American International Pictures is well-known to fans of clas­sic hor­ror for its pop­u­lar and influ­en­tial string of Edgar Allan Poe adap­ta­tions.  However, it should also be not­ed that they were the first film pro­duc­ers to take on the works of H.P. Lovecraft. Long before Stuart Gordon tack­led Re-Animator, A.I.P. took the film world’s first step into eldritch ter­ri­to­ry with The Haunted Palace (even though they hid it behind Poe’s name, this is an adap­ta­tion of “The Case Of Charles Dexter Ward”). They didn’t do as many Lovecraft films as they did Poe films, prob­a­bly because Lovecraft’s lit­er­ary style is much hard­er to adapt, but they earned a place in his­to­ry for being the first to give it a shot.

Die Monster Die! was the sec­ond of A.I.P.‘s trio of Lovecraft adap­ta­tions, drawn from the author’s clas­sic short tale “The Colour From Out Of Space.” The sto­ry begins as Stephen Reinhart (Nick Adams) trav­els from the U.S. to a remote English vil­lage to vis­it Susan (Suzan Farmer), who became his girl­friend at col­lege. Unfortunately, the vil­lagers all shun him when he asks for direc­tions to her home. Once he finds his way there, he’s sim­ply told to leave by Susan’s wheel­chair-bound father, Nahum Witley (Boris Karloff).

DieMD-posNick is reunit­ed with Susan but soon dis­cov­ers why every­one is so unfriend­ly: the Witley fam­i­ly has a bad rep­u­ta­tion due to the mis­deeds of their ances­tors and there’s also some new­er, even more unearth­ly secrets that Nahum is try­ing to keep under wraps.  However, the patriarch’s will­ful­ness is no match for Stephen’s curios­i­ty and the vis­i­tor soon dis­cov­ers a crazed killer wan­der­ing the grounds, the house’s matri­arch suf­fer­ing from an inex­plic­a­ble ill­ness and some­thing mon­strous locked away in the estate’s green­house.  Finding the truth behind all the­se strange occur­rences might mean death for all involved.

Despite its Lovecraftian ori­gins, Die Monster Die nev­er real­ly feels like a Lovecraft adap­ta­tion. In fact, the script by vet­er­an t.v. scribe Jerry Sohl takes its nar­ra­tive spine from House Of Usher (suit­or comes to crum­bling manse for lost love, fights angry blood rela­tion, dis­cov­ers ter­ri­ble secrets) and ditch­es the doomy, crazed mood of the source mate­ri­al entire­ly.  There’s also a secret cel­lar cham­ber that con­jures up a few mem­o­ries of Pit And The Pendulum.  On the plus side, there’s a focus on deliv­er­ing at least one shock per reel but on the down­side, char­ac­ter­i­za­tions tend to be weak and none of them ever become crazed by the hor­rors they wit­ness the way Lovecraft pro­tag­o­nists should.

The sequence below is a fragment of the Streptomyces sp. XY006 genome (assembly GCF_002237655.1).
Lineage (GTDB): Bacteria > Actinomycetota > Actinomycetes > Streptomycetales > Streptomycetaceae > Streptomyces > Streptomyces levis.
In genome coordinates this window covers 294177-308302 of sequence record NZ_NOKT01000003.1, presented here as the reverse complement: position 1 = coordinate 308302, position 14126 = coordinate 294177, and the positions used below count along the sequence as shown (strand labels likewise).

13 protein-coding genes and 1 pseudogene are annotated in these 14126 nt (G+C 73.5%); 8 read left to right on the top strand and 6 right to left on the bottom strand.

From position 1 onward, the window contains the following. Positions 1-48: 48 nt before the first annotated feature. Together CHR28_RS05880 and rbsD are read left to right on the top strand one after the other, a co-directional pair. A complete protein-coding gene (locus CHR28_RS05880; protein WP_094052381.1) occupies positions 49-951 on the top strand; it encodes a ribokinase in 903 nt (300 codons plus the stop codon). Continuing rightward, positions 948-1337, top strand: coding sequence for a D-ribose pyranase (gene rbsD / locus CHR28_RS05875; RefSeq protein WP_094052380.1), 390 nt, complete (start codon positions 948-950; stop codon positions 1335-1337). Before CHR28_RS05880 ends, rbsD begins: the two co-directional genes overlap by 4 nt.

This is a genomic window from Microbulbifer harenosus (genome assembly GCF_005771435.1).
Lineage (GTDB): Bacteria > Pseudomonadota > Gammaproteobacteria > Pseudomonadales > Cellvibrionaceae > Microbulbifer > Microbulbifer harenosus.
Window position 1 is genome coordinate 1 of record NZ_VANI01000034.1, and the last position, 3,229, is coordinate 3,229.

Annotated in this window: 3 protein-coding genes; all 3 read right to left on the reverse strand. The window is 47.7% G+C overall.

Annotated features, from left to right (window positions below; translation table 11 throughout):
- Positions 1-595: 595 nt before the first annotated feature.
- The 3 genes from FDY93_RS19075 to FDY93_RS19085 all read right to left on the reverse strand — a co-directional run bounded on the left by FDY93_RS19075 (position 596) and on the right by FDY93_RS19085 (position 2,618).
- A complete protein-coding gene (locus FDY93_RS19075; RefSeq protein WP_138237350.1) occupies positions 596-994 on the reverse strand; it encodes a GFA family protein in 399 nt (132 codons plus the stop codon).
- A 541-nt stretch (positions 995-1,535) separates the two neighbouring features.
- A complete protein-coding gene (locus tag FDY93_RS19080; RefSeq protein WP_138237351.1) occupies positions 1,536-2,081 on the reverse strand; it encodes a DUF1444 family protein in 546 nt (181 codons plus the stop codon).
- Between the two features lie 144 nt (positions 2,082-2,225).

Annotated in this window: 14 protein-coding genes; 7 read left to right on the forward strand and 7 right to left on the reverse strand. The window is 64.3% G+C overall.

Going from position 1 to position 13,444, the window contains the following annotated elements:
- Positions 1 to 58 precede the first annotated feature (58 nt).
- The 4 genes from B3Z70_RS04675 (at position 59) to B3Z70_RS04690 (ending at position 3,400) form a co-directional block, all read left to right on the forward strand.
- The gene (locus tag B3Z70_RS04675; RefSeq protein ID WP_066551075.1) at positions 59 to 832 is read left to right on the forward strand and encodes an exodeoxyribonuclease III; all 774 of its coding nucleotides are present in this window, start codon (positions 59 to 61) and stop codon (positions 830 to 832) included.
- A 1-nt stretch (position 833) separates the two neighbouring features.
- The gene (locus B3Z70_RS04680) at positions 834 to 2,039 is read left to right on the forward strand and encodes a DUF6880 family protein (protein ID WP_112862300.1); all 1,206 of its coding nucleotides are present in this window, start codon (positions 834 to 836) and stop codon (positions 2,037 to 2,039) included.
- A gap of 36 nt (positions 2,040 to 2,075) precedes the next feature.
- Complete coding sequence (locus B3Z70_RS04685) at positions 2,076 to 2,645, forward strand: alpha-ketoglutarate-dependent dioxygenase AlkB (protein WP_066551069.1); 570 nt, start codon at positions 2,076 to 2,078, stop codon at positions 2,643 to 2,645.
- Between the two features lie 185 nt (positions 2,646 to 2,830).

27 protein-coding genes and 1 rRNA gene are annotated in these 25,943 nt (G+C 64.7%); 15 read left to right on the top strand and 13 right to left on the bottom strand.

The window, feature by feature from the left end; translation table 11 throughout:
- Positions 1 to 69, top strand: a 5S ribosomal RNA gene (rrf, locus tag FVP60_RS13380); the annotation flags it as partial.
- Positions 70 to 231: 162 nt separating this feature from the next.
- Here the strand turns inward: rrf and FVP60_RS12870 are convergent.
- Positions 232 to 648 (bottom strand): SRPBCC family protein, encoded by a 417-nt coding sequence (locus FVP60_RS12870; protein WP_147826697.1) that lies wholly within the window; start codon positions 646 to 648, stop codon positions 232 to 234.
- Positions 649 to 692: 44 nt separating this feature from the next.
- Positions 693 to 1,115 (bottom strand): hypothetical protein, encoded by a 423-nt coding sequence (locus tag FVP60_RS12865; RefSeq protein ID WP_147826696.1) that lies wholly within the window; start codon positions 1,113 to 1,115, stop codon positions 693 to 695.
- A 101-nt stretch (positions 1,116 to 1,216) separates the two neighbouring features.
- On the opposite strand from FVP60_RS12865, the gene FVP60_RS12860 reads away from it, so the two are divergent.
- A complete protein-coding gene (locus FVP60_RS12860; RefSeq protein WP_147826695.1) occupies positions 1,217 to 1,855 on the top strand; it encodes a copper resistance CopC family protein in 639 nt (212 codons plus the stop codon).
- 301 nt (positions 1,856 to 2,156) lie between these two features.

That said, if you look at Die Monster Die! as a dri­ve-in pot­boil­er spiced up with a light dose of Lovecraft, in can be quite fun.  Adams makes an intrigu­ing­ly atyp­i­cal hero for this kind of film, hard-nosed and American in his approach to things, while Karloff man­ages to deliv­er chills with grav­i­tas even when con­fined to a wheel­chair. The pro­duc­tion val­ues are fan­tas­tic, mak­ing great use of both English loca­tions and lush Shepperton Studios inte­ri­or sets.

However, the best ele­ment of Die Monster Die! is the direc­tion. Director Daniel Haller cut his teeth as a pro­duc­tion design­er on Roger Corman’s Poe films so he con­jures up a goth­ic, anti­quar­i­an atmos­phere nice­ly.  He achieves some real­ly impres­sive visu­al effects for the time with the help of English FX whiz Wally Veevers, espe­cial­ly in the sequences involv­ing the green­house (wait ’til you meet the crea­tures in its hid­den room).  Haller is also atten­tive to pac­ing, deliv­er­ing a feature’s worth of cheap thrills in under 80 min­utes.

In the end, Lovecraft would have to wait until Stuart Gordon hit the scene to get the freaky, unnerv­ing adap­ta­tions he deserved but Die Monster Die! deserves a look from hor­ror buffs for being the first to exper­i­ment with ele­ments of his approach to hor­ror. It’s a fun “sec­ond bill” sort of movie that deliv­ers enough shocks and weird­ness quick­ly enough to be enter­tain­ing in an unpre­ten­tious way — and the right thing to fol­low one of Corman’s Poe shock­ers with when cre­at­ing your own home video 60’s dri­ve-in hor­ror dou­ble bill.

Blu-Ray Notes: this title just made its American debut on blu-ray via a new disc from Scream Factory.  The trans­fer is of com­pa­ra­ble qual­i­ty with the company’s work on The Vincent Price Collection, deliv­er­ing a sharply-detailed image with impres­sive col­ors (the green­house scene is real­ly eye-pop­ping in that respect).  The orig­i­nal mono sound­track is pre­sent­ed in loss­less style for this pre­sen­ta­tion and the mix is rock-solid, with clear dia­logue and plen­ty of heft to the score and sound effects.  The one extra is the trail­er — and neo­phytes are advised to watch it after the film, as it is essen­tial­ly a 2-min­ute high­lights reel that gives away all the film’s note­wor­thy spe­cial effects!